My introduction to Camus was through 2 books: The Myth of Sisyphus and Exile and the Kingdom. What I love the most about his writing is his optimism in the face of what can be a cruel and unpreditable world — something that helps me believe that the act of creating is a worthwhile endeavor even when it seems to make no sense. Here are his closing thoughts from his essay on ‘The Artist and His Time’ (1953).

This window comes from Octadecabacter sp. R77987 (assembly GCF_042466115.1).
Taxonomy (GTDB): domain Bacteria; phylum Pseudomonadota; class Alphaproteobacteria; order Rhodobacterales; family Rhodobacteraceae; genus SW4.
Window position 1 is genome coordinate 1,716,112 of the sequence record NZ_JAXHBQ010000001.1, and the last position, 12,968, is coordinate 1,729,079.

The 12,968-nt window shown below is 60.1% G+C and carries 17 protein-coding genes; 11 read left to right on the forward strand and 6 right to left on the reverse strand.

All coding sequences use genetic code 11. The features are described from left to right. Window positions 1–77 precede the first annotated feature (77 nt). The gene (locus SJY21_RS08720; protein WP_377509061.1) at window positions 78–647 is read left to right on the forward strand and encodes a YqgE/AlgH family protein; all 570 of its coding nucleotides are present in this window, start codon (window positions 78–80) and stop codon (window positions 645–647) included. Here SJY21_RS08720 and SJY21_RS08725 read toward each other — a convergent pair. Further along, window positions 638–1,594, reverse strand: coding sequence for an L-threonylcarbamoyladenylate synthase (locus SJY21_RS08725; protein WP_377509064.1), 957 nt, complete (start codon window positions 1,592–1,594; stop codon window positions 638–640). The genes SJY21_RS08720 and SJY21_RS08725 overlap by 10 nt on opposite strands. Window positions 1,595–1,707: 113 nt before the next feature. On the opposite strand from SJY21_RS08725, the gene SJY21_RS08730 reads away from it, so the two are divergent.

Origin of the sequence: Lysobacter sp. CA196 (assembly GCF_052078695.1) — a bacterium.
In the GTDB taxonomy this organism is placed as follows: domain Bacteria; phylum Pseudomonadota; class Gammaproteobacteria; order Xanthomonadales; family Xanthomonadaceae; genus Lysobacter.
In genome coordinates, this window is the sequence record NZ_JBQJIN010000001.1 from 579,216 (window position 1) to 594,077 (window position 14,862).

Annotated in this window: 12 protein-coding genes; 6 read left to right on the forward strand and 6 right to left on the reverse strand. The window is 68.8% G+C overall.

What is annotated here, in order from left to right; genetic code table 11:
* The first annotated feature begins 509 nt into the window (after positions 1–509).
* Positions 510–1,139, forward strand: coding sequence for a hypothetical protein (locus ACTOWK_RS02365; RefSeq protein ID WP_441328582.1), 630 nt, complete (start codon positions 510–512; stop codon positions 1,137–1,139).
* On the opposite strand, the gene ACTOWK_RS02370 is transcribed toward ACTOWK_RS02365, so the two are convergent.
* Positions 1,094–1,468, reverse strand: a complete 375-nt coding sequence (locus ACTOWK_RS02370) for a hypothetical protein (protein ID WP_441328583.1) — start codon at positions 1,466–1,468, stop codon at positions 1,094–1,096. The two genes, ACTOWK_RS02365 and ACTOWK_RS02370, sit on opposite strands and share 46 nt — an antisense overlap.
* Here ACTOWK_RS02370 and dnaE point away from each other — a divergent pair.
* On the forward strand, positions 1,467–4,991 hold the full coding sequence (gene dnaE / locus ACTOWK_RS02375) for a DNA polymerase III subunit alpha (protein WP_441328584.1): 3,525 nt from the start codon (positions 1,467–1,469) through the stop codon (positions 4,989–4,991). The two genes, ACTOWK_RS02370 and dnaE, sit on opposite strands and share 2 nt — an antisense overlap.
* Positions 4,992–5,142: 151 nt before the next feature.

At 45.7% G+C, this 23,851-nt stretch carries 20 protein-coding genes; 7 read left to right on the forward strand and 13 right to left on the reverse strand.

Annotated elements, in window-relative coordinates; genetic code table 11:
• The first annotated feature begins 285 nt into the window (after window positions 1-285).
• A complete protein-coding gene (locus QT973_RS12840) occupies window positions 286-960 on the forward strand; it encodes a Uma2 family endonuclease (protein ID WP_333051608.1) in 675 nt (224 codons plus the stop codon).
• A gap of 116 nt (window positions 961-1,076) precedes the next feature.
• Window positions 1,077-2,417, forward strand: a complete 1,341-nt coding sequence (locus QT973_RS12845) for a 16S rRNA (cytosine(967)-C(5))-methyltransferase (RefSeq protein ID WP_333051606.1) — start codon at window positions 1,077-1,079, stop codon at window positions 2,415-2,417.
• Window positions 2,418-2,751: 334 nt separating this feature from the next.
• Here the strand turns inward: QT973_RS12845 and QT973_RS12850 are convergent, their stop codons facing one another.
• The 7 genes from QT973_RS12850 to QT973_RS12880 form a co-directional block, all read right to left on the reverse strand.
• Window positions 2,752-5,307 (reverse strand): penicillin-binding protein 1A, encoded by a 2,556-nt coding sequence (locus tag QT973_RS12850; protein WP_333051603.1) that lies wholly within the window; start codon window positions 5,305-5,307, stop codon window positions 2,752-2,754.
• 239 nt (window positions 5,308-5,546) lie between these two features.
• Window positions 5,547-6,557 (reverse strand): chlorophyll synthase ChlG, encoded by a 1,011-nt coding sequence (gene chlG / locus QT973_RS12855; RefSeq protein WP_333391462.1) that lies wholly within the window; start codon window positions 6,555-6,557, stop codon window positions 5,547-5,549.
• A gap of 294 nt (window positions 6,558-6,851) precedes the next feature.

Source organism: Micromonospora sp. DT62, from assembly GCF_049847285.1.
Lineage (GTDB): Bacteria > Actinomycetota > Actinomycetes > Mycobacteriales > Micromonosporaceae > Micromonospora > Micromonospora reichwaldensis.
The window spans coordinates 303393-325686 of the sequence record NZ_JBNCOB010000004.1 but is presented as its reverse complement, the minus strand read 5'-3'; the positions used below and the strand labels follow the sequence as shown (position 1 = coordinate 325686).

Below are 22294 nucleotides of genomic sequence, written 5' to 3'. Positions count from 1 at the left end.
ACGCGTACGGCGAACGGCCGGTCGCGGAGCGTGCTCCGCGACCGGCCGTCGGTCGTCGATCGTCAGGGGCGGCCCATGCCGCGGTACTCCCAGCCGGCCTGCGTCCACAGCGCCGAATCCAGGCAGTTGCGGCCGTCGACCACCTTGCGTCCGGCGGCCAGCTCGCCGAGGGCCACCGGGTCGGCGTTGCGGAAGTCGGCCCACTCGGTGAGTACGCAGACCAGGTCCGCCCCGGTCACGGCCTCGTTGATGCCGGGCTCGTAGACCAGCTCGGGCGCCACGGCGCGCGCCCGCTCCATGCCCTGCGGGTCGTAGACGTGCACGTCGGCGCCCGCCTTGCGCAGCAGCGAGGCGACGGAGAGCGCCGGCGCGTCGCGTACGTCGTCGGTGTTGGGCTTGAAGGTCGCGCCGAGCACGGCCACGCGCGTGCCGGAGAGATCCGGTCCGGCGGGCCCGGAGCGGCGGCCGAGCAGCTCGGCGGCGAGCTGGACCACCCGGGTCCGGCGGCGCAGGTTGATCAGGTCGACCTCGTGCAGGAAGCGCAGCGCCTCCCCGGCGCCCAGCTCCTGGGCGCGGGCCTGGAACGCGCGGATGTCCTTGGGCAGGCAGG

One of the temptations of the artist is to believe himself solitary, and in truth he hears this shouted at him with a certain base delight. But this is not true. He stands in the midst of all, in the same rank, neither higher nor lower, with all those who are working and struggling. His very vocation, in the face of oppression, is to open the prisons and to give a voice to the sorrows and joys of all. This is where art, against its enemies, justifies itself by proving precisely that it is no one’s enemy. By itself art could probably not produce the renascence which implies justice and liberty. But without it, that renascence would be without forms and, consequently, would be nothing. Without culture, and the relative freedom it implies, society, even perfect, is but a jungle. This is why any authentic creation is a gift to the future.